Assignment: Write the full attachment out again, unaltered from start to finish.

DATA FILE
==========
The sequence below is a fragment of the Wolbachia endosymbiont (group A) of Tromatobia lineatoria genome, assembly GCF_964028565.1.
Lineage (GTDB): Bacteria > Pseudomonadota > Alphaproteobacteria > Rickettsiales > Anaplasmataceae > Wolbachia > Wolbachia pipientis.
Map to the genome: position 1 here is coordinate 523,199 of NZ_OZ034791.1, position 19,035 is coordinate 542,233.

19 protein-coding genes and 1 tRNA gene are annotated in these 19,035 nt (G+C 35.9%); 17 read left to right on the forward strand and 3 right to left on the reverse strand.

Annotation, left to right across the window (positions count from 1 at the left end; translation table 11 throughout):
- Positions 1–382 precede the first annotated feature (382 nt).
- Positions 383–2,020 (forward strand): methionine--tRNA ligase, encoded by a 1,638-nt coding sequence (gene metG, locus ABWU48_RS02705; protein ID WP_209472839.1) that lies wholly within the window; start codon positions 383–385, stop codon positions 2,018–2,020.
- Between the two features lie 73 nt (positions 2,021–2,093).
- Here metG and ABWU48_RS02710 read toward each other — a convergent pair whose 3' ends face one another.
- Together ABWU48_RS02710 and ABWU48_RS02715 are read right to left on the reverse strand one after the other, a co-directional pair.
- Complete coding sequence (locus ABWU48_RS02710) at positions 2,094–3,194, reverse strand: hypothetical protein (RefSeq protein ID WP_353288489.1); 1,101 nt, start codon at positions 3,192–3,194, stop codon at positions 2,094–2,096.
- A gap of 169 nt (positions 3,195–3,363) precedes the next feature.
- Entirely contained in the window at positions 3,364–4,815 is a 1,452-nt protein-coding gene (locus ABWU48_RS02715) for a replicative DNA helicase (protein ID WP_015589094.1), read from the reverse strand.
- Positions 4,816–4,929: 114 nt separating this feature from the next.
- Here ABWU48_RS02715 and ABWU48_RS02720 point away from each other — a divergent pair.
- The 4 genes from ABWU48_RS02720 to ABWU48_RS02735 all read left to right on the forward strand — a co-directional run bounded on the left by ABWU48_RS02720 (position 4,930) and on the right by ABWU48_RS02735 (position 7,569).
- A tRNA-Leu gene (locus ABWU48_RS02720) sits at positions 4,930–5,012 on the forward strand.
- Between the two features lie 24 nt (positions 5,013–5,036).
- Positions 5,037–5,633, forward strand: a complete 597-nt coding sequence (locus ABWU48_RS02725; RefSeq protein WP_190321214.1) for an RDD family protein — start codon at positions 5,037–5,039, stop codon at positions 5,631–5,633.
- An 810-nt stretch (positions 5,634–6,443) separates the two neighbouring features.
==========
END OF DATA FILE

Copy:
The sequence below is a fragment of the Wolbachia endosymbiont (group A) of Tromatobia lineatoria genome, assembly GCF_964028565.1.
Lineage (GTDB): Bacteria > Pseudomonadota > Alphaproteobacteria > Rickettsiales > Anaplasmataceae > Wolbachia > Wolbachia pipientis.
Map to the genome: position 1 here is coordinate 523,199 of NZ_OZ034791.1, position 19,035 is coordinate 542,233.

19 protein-coding genes and 1 tRNA gene are annotated in these 19,035 nt (G+C 35.9%); 17 read left to right on the forward strand and 3 right to left on the reverse strand.

Annotation, left to right across the window (positions count from 1 at the left end; translation table 11 throughout):
- Positions 1–382 precede the first annotated feature (382 nt).
- Positions 383–2,020 (forward strand): methionine--tRNA ligase, encoded by a 1,638-nt coding sequence (gene metG, locus ABWU48_RS02705; protein ID WP_209472839.1) that lies wholly within the window; start codon positions 383–385, stop codon positions 2,018–2,020.
- Between the two features lie 73 nt (positions 2,021–2,093).
- Here metG and ABWU48_RS02710 read toward each other — a convergent pair whose 3' ends face one another.
- Together ABWU48_RS02710 and ABWU48_RS02715 are read right to left on the reverse strand one after the other, a co-directional pair.
- Complete coding sequence (locus ABWU48_RS02710) at positions 2,094–3,194, reverse strand: hypothetical protein (RefSeq protein ID WP_353288489.1); 1,101 nt, start codon at positions 3,192–3,194, stop codon at positions 2,094–2,096.
- A gap of 169 nt (positions 3,195–3,363) precedes the next feature.
- Entirely contained in the window at positions 3,364–4,815 is a 1,452-nt protein-coding gene (locus ABWU48_RS02715) for a replicative DNA helicase (protein ID WP_015589094.1), read from the reverse strand.
- Positions 4,816–4,929: 114 nt separating this feature from the next.
- Here ABWU48_RS02715 and ABWU48_RS02720 point away from each other — a divergent pair.
- The 4 genes from ABWU48_RS02720 to ABWU48_RS02735 all read left to right on the forward strand — a co-directional run bounded on the left by ABWU48_RS02720 (position 4,930) and on the right by ABWU48_RS02735 (position 7,569).
- A tRNA-Leu gene (locus ABWU48_RS02720) sits at positions 4,930–5,012 on the forward strand.
- Between the two features lie 24 nt (positions 5,013–5,036).
- Positions 5,037–5,633, forward strand: a complete 597-nt coding sequence (locus ABWU48_RS02725; RefSeq protein WP_190321214.1) for an RDD family protein — start codon at positions 5,037–5,039, stop codon at positions 5,631–5,633.
- An 810-nt stretch (positions 5,634–6,443) separates the two neighbouring features.